[s] What is the difference between signing, ratifying and acceding to a Hague Convention?

By signing a Hague Convention, a State expresses, in principle, its intention to become a Party to the Convention. However, signature does not, in any way, oblige a State to take further action (towards ratification or not).

Ratification involves the legal obligation for the ratifying State to apply the Convention. According to the Hague Conference's terminology, ratification is, in general, reserved for Member States exclusively. There are, however, some exceptions. These include the Convention of 22 December 1986 on the Law Applicable to Contracts for the International Sale of Goods, which is open for signature and ratification by all States with no distinction, and the Convention of 29 May 1993 on Protection of Children and Co-operation in Respect of Intercountry Adoption, which is open for signature and ratification by all States that have participated in the Seventeenth Session.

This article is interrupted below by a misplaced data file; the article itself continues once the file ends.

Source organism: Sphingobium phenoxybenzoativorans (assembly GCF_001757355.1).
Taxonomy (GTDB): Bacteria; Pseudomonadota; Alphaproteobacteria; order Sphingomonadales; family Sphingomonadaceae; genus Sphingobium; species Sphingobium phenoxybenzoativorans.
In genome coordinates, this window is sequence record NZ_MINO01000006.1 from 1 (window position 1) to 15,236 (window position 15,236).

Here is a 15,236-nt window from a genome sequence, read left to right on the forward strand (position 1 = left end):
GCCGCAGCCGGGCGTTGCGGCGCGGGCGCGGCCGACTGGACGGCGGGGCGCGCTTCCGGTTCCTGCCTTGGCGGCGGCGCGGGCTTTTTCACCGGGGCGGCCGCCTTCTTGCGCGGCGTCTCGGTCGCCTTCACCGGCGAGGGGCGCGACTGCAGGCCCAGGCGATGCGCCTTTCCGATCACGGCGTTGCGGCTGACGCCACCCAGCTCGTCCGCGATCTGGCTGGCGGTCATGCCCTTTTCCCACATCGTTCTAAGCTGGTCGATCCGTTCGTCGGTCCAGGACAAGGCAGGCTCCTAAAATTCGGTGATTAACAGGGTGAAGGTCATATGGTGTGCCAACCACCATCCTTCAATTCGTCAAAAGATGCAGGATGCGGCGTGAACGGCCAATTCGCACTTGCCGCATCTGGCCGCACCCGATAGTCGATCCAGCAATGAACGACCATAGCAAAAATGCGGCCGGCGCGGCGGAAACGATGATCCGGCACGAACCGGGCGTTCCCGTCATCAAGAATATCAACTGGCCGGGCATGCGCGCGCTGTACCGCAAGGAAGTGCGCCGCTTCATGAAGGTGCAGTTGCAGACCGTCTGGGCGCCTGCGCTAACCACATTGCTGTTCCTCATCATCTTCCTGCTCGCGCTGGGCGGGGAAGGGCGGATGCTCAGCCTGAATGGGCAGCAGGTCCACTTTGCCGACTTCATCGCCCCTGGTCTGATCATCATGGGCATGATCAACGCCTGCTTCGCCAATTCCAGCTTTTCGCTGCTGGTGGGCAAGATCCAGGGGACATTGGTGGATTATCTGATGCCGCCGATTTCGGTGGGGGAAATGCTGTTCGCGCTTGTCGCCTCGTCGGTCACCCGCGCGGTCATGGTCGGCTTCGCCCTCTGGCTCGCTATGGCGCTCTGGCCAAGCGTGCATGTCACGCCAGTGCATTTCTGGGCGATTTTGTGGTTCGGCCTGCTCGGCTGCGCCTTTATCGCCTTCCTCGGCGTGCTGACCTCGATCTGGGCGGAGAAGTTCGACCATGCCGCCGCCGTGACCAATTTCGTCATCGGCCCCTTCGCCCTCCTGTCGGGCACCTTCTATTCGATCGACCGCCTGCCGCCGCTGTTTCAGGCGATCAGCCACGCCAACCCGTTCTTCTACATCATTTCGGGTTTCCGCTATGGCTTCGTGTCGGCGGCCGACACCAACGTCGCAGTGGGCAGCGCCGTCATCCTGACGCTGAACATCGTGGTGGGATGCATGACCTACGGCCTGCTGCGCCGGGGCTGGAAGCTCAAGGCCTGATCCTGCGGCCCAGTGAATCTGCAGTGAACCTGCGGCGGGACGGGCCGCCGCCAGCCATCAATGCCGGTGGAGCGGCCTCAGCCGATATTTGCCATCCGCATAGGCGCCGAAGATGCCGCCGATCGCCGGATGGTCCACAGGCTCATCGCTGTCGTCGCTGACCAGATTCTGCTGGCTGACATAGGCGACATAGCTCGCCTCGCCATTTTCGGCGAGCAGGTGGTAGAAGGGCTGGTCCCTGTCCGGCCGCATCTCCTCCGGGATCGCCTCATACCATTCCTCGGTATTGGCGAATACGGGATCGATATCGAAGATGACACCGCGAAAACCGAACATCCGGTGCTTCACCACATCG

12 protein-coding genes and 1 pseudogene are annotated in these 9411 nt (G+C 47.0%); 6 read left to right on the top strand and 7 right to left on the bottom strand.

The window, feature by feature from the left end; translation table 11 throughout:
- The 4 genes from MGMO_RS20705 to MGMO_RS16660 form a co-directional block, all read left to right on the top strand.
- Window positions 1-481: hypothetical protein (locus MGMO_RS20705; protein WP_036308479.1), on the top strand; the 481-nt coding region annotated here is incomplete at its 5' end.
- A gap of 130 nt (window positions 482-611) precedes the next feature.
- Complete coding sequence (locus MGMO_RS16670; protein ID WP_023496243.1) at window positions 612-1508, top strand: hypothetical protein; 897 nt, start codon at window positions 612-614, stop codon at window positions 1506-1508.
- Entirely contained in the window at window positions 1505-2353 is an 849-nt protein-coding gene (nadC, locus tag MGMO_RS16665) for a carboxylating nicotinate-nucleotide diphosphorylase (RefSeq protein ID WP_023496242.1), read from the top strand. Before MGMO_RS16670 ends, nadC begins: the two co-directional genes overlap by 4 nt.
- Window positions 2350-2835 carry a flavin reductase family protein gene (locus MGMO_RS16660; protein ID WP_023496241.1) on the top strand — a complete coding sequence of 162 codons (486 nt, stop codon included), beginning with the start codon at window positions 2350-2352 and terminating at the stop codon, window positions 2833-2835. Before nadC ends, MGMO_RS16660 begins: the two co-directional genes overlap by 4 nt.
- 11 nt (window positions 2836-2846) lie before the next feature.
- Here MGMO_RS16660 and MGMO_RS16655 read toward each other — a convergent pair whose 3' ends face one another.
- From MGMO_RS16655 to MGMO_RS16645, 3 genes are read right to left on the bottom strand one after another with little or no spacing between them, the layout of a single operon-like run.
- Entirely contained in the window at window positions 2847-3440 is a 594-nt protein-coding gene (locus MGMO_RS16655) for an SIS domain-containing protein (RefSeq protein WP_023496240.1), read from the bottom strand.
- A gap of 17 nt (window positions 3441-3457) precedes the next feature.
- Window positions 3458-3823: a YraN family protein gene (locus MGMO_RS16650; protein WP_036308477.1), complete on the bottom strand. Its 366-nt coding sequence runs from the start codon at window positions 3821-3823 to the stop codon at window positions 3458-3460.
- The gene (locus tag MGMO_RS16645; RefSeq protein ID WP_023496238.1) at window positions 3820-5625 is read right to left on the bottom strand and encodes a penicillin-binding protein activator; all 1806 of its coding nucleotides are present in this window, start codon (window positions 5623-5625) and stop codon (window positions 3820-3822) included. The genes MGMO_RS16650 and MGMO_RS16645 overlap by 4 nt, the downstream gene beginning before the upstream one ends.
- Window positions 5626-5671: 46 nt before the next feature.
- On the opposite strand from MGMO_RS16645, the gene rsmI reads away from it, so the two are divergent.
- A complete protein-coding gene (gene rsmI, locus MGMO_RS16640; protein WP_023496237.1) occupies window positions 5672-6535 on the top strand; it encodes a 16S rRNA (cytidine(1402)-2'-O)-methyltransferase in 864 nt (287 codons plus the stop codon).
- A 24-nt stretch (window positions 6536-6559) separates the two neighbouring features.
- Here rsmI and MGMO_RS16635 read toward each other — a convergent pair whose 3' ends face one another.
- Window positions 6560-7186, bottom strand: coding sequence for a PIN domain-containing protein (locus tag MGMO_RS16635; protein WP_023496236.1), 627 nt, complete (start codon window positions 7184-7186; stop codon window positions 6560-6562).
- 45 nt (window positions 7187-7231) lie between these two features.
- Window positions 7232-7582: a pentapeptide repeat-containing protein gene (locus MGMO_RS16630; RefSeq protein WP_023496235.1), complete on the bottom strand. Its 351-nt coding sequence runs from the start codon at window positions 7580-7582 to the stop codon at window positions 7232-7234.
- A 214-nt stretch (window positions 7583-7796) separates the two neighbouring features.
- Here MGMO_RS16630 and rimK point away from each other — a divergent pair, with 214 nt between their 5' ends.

Others States wishing to become a Party to a Hague Convention may accede. This, however, is only possible once the Convention has entered into force. The States that are already Parties to the Convention must in some cases accept this accession. This system of acceptance varies from one Convention to another: some Conventions provide for a system of tacit acceptance (if there is no opposition over a certain period of time; see e.g. Art. 58 (3) of the 1996 Convention on Jurisdiction, Applicable Law, Recognition, Enforcement and Co-operation in Respect of Parental Responsibility and Measures for the Protection of Children), whereas others require express acceptance by the States Parties to the Convention (see e.g. Art. 38 (4) of the 1980 Convention on the Civil Aspects of International Child Abduction). It should be noted that the Convention of 22 December 1986 on the Law Applicable to Contracts for the International Sale of Goods provides that every State (including Member States of the Conference) may accede to this Convention.